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"Scientific Consensus" Counters False Beliefs on GM Foods, Study

A group of experts from Radboud University in The Netherlands documented that informing people of a scientific consensus opposing their false beliefs, especially about genetically modified (GM) foods, can help to correct those beliefs. The strategy can be beneficial in campaigns to counter misinformation about the benefits of GM foods.The researchers were determined to investigate if helping people understand and identify scientific consensus at first could help change their beliefs and lead them to better scientific understanding.

A group of experts from Radboud University in The Netherlands documented that informing people of a scientific consensus opposing their false beliefs, especially about genetically modified (GM) foods, can help to correct those beliefs. The strategy can be beneficial in campaigns to counter misinformation about the benefits of GM foods.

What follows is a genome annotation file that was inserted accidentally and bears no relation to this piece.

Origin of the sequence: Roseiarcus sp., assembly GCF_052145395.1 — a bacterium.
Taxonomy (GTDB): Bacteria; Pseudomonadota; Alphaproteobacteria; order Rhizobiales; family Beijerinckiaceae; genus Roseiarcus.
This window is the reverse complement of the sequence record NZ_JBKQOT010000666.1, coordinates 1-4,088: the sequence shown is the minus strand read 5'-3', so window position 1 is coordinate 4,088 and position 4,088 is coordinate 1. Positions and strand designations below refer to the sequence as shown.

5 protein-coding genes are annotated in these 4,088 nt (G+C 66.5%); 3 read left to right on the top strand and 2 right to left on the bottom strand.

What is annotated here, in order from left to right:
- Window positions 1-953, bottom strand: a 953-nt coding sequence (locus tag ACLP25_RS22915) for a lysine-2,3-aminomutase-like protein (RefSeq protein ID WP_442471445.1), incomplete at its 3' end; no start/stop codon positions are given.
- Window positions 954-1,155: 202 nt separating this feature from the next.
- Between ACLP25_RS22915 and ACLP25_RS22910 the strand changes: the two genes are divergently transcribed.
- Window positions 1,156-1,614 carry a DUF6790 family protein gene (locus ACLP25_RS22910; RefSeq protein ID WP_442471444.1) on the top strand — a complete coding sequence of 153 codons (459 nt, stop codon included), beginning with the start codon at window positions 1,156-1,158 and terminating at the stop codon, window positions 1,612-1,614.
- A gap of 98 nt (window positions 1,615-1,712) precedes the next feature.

The researchers were determined to investigate if helping people understand and identify scientific consensus at first could help change their beliefs and lead them to better scientific understanding. They used an online crowdsourcing platform to select 1,500 participants from the United States who believed that GM food is worse for a person's health than non-GM food. The participants were then presented with an infographic about the value of scientific consensus and how to identify it. Afterward, they were asked to read a new article about a scientific consensus that contradicted their beliefs.

 

Through data analyses, the researchers found strong evidence that the two-step communication strategy was successful in correcting misinterpretations. Their research demonstrated that empowering people to understand and identify scientific consensus can help to better correct a false belief. They concluded that communicating scientific consensus, paired with science communication campaigns focused on boosting understanding and identification of scientific consensus, is an effective beginning for strategies to counteract scientific misinformation.

 

Learn more from Psychological Science.

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